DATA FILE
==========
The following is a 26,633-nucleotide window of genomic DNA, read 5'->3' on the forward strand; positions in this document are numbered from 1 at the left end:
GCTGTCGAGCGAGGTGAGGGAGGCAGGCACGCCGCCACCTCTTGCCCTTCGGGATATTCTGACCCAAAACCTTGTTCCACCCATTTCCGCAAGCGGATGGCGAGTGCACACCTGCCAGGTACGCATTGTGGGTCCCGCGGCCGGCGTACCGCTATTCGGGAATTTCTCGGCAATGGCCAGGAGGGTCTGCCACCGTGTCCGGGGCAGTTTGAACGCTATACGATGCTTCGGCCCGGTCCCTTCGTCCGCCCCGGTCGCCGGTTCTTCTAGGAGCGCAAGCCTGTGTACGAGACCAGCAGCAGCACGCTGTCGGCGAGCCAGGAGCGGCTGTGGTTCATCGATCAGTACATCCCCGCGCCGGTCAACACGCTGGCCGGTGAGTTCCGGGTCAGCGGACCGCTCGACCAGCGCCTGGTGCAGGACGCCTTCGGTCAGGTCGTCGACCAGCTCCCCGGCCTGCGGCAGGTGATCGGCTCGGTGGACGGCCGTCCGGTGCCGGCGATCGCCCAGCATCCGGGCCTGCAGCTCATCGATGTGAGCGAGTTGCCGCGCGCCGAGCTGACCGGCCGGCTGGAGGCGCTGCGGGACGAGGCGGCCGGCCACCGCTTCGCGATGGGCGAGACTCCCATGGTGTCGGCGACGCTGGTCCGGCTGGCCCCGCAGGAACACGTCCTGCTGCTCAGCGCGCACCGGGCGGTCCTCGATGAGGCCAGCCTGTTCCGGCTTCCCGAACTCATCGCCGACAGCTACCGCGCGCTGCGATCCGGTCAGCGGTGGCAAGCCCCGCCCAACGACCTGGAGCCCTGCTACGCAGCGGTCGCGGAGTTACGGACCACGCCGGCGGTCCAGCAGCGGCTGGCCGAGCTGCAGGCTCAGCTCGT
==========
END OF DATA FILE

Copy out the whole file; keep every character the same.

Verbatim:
The following is a 26,633-nucleotide window of genomic DNA, read 5'->3' on the forward strand; positions in this document are numbered from 1 at the left end:
GCTGTCGAGCGAGGTGAGGGAGGCAGGCACGCCGCCACCTCTTGCCCTTCGGGATATTCTGACCCAAAACCTTGTTCCACCCATTTCCGCAAGCGGATGGCGAGTGCACACCTGCCAGGTACGCATTGTGGGTCCCGCGGCCGGCGTACCGCTATTCGGGAATTTCTCGGCAATGGCCAGGAGGGTCTGCCACCGTGTCCGGGGCAGTTTGAACGCTATACGATGCTTCGGCCCGGTCCCTTCGTCCGCCCCGGTCGCCGGTTCTTCTAGGAGCGCAAGCCTGTGTACGAGACCAGCAGCAGCACGCTGTCGGCGAGCCAGGAGCGGCTGTGGTTCATCGATCAGTACATCCCCGCGCCGGTCAACACGCTGGCCGGTGAGTTCCGGGTCAGCGGACCGCTCGACCAGCGCCTGGTGCAGGACGCCTTCGGTCAGGTCGTCGACCAGCTCCCCGGCCTGCGGCAGGTGATCGGCTCGGTGGACGGCCGTCCGGTGCCGGCGATCGCCCAGCATCCGGGCCTGCAGCTCATCGATGTGAGCGAGTTGCCGCGCGCCGAGCTGACCGGCCGGCTGGAGGCGCTGCGGGACGAGGCGGCCGGCCACCGCTTCGCGATGGGCGAGACTCCCATGGTGTCGGCGACGCTGGTCCGGCTGGCCCCGCAGGAACACGTCCTGCTGCTCAGCGCGCACCGGGCGGTCCTCGATGAGGCCAGCCTGTTCCGGCTTCCCGAACTCATCGCCGACAGCTACCGCGCGCTGCGATCCGGTCAGCGGTGGCAAGCCCCGCCCAACGACCTGGAGCCCTGCTACGCAGCGGTCGCGGAGTTACGGACCACGCCGGCGGTCCAGCAGCGGCTGGCCGAGCTGCAGGCTCAGCTCGT